Of course, marriage is an important part of life — not only for physical happiness but also for mental peace, social reasons, spiritual peace, and the completeness of one’s life. From the religious perspective, it is a sacred relationship between a man and a woman. But there are differences in marital rituals across religions or religious cultures. A man marries several times in life and a woman also does so. Single marriage, double-marriage, or multiple marriages are found across countries, even though there are country-wise differences. But a soul-mate as a marital partner is important for one’s happiness in life, even if one’s happiness may depend on many personal, socio-economic, and other reasons.

Marriage can be explained from two viewpoints as social determination and predestination. As per the social determination viewpoint, one’s marital partner(s) is socially determined, not predestined. One’s social position, social interaction, and many other social indicators including education and profession mostly determine one’s marital partner(s). But as per the predestination viewpoint, one’s marital partner(s) is predestined by the Creator. Of course, this view is supported by the doctrine of predestination and some scholars of different religions or religious sects including Islam and Christianity. Although there are disagreements on the grounds of free will, some believers in the predestination further believe that the Creator made marital partners long before sending them to the earth.

I will not comment on whether the social explanation is right or the predestination doctrine or both. But, obviously, one may get one’s marital partner(s) usually through forced arranged marriage, consensual arranged marriage, self-selected marriage and autonomous marriage, no matter whether it is socially determined or predestined. In the first type, there is no consent from partner(s) but in the second type, parents make choices and then consulted with partners who give consent. In the third type, partners choose each other and then family consent is sought, while in the last type, partners choose each other but family consent is not sought. Of these, forced marriage is discouraged and condemned by the United Nations and human rights organizations as it violates human rights.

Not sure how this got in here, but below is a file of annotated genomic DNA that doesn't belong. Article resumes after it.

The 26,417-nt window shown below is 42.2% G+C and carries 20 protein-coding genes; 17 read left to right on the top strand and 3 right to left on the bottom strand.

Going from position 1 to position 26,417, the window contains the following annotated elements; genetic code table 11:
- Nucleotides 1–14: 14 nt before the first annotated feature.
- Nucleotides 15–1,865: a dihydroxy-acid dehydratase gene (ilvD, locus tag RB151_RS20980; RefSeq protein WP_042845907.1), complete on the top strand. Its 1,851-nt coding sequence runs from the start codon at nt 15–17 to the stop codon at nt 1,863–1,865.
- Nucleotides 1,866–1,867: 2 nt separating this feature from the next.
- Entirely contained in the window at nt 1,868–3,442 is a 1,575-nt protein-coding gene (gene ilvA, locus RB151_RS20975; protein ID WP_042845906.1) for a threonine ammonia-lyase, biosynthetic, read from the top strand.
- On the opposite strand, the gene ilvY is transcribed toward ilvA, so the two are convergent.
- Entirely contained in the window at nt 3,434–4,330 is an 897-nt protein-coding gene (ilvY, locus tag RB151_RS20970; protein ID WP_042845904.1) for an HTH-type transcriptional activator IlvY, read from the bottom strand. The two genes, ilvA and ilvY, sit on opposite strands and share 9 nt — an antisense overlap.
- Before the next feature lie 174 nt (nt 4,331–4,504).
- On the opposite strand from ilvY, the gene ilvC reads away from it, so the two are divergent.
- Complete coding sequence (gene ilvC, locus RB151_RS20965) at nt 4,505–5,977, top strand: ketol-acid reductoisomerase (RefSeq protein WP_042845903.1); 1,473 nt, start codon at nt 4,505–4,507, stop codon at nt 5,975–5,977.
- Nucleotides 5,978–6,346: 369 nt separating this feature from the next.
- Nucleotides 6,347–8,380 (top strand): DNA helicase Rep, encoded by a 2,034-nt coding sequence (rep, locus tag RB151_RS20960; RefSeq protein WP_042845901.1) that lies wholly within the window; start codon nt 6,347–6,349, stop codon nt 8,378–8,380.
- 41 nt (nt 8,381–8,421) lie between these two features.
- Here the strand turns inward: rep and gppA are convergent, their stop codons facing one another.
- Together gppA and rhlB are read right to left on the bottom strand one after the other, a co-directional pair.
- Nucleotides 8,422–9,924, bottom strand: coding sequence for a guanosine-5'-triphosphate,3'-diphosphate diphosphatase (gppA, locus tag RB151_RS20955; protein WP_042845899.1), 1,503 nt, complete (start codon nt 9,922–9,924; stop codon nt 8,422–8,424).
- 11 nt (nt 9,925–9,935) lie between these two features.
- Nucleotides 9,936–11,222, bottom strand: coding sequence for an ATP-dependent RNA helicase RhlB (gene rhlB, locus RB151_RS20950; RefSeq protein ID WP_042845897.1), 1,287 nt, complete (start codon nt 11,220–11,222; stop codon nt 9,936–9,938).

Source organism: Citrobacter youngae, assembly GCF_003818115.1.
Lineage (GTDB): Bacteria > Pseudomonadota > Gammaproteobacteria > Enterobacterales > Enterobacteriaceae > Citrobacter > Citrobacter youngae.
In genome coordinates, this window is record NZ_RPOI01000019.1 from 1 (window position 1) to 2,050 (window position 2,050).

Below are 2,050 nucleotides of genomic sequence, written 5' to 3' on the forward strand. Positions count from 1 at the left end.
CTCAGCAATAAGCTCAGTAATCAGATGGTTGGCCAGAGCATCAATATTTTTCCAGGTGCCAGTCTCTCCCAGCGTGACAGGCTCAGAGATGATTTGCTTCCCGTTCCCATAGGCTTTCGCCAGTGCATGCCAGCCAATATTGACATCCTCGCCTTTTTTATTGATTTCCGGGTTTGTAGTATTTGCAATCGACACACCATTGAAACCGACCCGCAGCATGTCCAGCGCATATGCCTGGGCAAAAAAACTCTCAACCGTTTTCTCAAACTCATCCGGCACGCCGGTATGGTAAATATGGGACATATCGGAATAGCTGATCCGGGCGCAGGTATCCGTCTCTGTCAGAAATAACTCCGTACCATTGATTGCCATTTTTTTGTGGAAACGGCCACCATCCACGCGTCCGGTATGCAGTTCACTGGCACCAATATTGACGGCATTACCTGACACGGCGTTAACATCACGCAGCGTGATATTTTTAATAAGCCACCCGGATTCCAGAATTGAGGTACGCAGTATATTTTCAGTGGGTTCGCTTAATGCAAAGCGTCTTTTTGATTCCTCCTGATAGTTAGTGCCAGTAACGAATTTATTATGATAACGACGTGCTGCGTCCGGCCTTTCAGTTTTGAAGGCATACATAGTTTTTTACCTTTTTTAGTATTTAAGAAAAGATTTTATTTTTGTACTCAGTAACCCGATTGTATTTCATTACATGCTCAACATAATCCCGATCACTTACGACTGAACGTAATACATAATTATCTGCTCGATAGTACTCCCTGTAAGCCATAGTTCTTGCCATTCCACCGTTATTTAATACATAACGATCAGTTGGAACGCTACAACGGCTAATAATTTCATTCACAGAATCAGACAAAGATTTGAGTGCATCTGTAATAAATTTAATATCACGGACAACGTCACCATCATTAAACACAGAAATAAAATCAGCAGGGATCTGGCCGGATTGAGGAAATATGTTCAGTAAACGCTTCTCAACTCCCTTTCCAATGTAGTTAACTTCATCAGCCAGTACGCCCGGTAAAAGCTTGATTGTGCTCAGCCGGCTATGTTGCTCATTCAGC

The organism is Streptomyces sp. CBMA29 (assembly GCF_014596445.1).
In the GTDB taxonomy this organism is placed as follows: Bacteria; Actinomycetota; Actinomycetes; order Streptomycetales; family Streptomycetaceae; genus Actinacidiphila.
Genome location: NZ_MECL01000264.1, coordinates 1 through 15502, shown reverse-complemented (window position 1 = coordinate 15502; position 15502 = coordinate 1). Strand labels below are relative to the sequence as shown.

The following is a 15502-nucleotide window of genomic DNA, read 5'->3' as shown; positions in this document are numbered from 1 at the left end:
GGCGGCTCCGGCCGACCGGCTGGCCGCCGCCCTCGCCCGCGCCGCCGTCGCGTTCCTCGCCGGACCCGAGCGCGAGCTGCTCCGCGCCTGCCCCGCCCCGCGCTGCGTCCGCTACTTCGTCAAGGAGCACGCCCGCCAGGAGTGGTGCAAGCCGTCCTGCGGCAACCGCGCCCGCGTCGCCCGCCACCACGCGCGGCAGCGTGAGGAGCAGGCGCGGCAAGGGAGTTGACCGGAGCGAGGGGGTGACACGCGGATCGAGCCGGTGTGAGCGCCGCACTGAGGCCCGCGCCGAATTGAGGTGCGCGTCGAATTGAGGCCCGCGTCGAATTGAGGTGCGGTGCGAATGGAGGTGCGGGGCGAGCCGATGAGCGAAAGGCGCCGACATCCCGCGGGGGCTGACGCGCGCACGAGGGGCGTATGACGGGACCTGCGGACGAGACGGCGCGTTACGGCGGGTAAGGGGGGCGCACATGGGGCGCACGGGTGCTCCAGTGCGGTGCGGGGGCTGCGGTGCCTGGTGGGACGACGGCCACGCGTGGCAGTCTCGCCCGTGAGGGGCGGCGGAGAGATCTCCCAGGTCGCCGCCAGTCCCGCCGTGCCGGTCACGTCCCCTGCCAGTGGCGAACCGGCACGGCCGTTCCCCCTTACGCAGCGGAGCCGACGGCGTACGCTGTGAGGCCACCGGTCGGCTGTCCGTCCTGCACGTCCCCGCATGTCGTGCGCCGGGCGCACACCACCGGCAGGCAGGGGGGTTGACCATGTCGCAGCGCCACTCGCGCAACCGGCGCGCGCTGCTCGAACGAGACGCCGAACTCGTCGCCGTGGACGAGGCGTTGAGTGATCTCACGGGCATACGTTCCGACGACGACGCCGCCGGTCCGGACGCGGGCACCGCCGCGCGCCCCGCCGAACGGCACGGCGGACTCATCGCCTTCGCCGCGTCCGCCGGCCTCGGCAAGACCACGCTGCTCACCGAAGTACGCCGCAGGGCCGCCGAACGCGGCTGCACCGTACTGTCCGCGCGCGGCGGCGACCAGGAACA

Even though marital partners are predestined or socially determined, my question is: Are all marital partners soul-mate of each other? By the term ‘soulmate’ I mean two souls or souls of a man and a woman are spiritually connected and, for this reason, they can be dedicated to and loved and respected by each other in the genuine sense. But I will not make any comment on whether such a connection is naturally made by the creator or it is made through social interaction before marriage or through interaction after marriage. But the answer seems to be ‘no’. But why are not all marital partners soul-mate?  Obviously, there are many reasons that may determine whether one can get one’s genuine soul-mates or not. Diverse reasons can be explained from three viewpoints such as personal, social and spiritual-acts-based.

Of course, personal reasons are crucial for getting or not getting one’s soulmate. Some notable personal reasons maybe education, profession, differences in personal liking and disliking and differences in mentality, and differences in attitude towards life as a whole. But personal reasons are obviously intimately related to social reasons since social factors can largely determine one’s personal reasons for getting ones’ soul mate as a marital partner. There are, in fact, many social reasons including social status, cultural identity, religious status, conspiracy, choices of parents and place of living that may sometimes determine one’s marital partners, even though such partners may not be soul-mate to each other.